Yesterday marked the start of my wedding dress shopping, you know, sort of in the way Memorial Day marks the start of summer. Like, technically summer doesn’t happen for almost another month, but nevertheless you’ve been acting like its summer since the first day the thermometer hit 80, BUT I DIGRESS. I mean to say that I tried on white gowns, thinking about my wedding dress, but I was not REALLY wedding dress shopping.
Here is what I learned:
I am probably not going to be one of those awesome, breezy, no-nonsense, budget-savvy chicks who buys a white dress that isn’t marketed as a bridal gown. At least I’m definitely not going to be buying a non-bridal wedding dress from BCBG/Maxazria, even though they have a wide selection of floor-length white dresses.
I tried on this dress first:
I am crazy for one-shoulder dresses right now. But I realize it is a passing fad. I don’t want to buy a dress for my wedding that will be an avocado fridge in a year. Anyway, this dress was lovely, but about two inches too short. Even when I took off the heels the salesperson provided, you could see my entire foot, not just a delicate hint of toe. I’m not crazy tall (between 5’8″ and 5’9″, closer to one or the other depending on my posture), so I suspected it was an innate design flaw with that particular dress. I was wrong. I had the problem with each dress I tried in the store.
[Beyond the jump, more too-short dresses and a possibly-offensive RANT on body size and inept advertising]
Next up, this dress:.
Look at that model. Doesn’t she look so demure, with her hand on her shoulder like that? Well don’t be deceived. She took “SexyBack” very literally:
But this image doesn’t even do that back justice. Let’s put it this way: I had visible side boob wearing this dress. That’s way too sexy for me to wear at my wedding, and probably too sexy for me to wear ever. And I like wearing sexy dresses. And guess what? It was too short as well. I seriously suspect photoshop shenanigans to make it look like it can sweep the floor when a MODEL is wearing it.
Speaking of models wearing things, the last dress I tried on before I gave up on this horrible charade (/ran out of floor length white gowns available in my size) :
The reason the model looks so bored is that she is wearing the least interesting dress ever sewn. There was some funny business in the back which I think was supposed to make up for it, but it didn’t. You know what I think would have made up for it? Having a fabulous set of tits, a round tummy, and a hefty ass. I don’t have those things. I am tall and skinny. I’m just like a model, only I smile sometimes and have bad skin. So you’d think the world would be my oyster. Every dress that I see in a magazine will look just as good on me as it does on the model! Well, yeah. Most of the time. Neener neener.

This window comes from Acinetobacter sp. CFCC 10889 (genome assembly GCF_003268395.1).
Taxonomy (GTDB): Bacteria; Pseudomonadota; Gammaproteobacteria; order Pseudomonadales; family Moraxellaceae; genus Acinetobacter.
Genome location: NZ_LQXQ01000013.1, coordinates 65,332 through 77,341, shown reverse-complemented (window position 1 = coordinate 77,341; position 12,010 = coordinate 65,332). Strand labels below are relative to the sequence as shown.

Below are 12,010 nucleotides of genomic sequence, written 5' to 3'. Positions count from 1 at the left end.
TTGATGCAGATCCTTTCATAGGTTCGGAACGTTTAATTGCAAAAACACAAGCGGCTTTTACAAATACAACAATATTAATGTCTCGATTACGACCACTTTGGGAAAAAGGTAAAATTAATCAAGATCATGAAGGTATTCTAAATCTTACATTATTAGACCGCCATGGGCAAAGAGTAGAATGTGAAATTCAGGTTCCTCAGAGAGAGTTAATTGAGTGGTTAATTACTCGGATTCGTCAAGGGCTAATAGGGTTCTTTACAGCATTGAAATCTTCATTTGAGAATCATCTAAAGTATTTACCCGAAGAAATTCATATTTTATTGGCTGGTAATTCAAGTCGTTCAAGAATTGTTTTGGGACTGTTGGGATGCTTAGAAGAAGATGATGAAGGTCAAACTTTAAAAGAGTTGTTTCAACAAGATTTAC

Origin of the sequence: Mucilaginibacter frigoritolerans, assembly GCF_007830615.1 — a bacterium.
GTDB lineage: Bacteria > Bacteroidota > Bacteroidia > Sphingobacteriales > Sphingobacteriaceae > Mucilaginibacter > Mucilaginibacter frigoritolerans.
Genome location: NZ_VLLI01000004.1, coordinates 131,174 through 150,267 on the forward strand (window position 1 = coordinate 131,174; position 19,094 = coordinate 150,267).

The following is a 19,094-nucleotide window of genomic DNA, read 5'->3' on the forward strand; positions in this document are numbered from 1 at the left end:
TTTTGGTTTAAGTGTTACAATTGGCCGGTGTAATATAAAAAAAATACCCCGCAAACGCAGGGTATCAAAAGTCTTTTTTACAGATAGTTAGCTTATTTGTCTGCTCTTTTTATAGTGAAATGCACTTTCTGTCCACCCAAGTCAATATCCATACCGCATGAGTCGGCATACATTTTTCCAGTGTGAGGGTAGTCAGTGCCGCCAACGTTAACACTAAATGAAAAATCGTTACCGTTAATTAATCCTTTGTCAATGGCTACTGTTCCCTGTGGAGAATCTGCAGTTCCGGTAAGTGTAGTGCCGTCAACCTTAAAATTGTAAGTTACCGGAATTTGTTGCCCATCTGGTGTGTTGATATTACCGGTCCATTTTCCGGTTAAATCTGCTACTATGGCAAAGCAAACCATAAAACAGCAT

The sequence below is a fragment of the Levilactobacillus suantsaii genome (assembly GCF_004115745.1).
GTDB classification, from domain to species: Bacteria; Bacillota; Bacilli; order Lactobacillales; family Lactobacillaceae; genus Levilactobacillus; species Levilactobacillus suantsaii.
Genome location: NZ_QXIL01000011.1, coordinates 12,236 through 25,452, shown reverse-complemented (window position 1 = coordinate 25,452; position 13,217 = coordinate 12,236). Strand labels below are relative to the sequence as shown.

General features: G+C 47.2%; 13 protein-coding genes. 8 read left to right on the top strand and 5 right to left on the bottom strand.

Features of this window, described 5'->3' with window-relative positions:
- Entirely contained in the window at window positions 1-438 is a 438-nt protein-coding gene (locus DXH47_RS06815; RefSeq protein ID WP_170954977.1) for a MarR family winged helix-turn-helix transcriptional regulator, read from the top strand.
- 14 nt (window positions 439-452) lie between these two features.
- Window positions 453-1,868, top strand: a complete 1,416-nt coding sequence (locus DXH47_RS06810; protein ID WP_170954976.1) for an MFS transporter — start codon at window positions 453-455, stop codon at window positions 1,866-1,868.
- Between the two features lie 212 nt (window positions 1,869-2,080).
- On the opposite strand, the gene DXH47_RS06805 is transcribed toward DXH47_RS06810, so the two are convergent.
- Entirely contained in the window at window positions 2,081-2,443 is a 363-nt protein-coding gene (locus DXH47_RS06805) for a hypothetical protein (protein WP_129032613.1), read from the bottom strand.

But sometimes, dresses look terrible on models because they need to be worn by what is sometimes obnoxiously referred to as a “Real Woman.” You know, a woman with curves. [Psst: Curves are a euphemism for fat!] Anyway, this hopefully-not-too-offensive introduction is leading up to a RANT:
This is not high fashion. These dresses are pricey (by non-bridal standards), but they are mass-produced and sold nationwide. I can’t understand why BCBG is advertising this dress on the body type it looks the worst on, when there are plenty of gorgeous women out there with bodies that could fill out that dress and MAYBE, just MAYBE make it not the most boring dress ever.
You can tell that model is jutting out her bony hip to try to create the illusion of a curvier body, desperate to save the dress from its boring, boring fate. A for effort, skinny model. But D- to you BCBG, because you could have just put that dress on a woman with hips that jut out naturally. Because those hips have fat stored on them! In a shape reminiscent of… a curve! Which is what “real women” have. BCBG, you have to be able to find one of those women to model your dress! They are “REAL!”
And then the rest of the “real women” looking at your catalog might think, “Wow, that dress is sex dressonified. I need to try it on, and then drop 300 bones on it!”
Sure, me and the other tall, skinny “fake women” will look at it and think, “that’s lovely, but on me it would probably look like someone rolled out 52 inches of chiffon across a wooden board. Next!” But that is OK. We’re not going to buy this dress anyway, because it looks BORING on us. And we can’t photoshop the hemline to make it appropriate.
So… back to the original point of this post: in addition to these dresses all being too short and otherwise unacceptable for me to wear ever, I never felt like a bride. And that matters to me. Other ladies take a simple dress and bride it up with badass accessories, but I’m not an accessories type of person. I never wore any jewelry ever before I got my engagement ring.
Also, I am the kind of privileged and financially irresponsible person who might buy any of these dresses (if they were long enough) to wear to a dinner party (once they hit the sale rack, natch, but that doesn’t make it reasonable). I want my wedding to feel more special than that. I want my wedding dress to be something I could never wear to anything but my own wedding. So if I want to save money on my dress (but in the interest of full disclosure: it is currently in the “splurge” category on the budget sheet), I think I’m going to have to take another approach.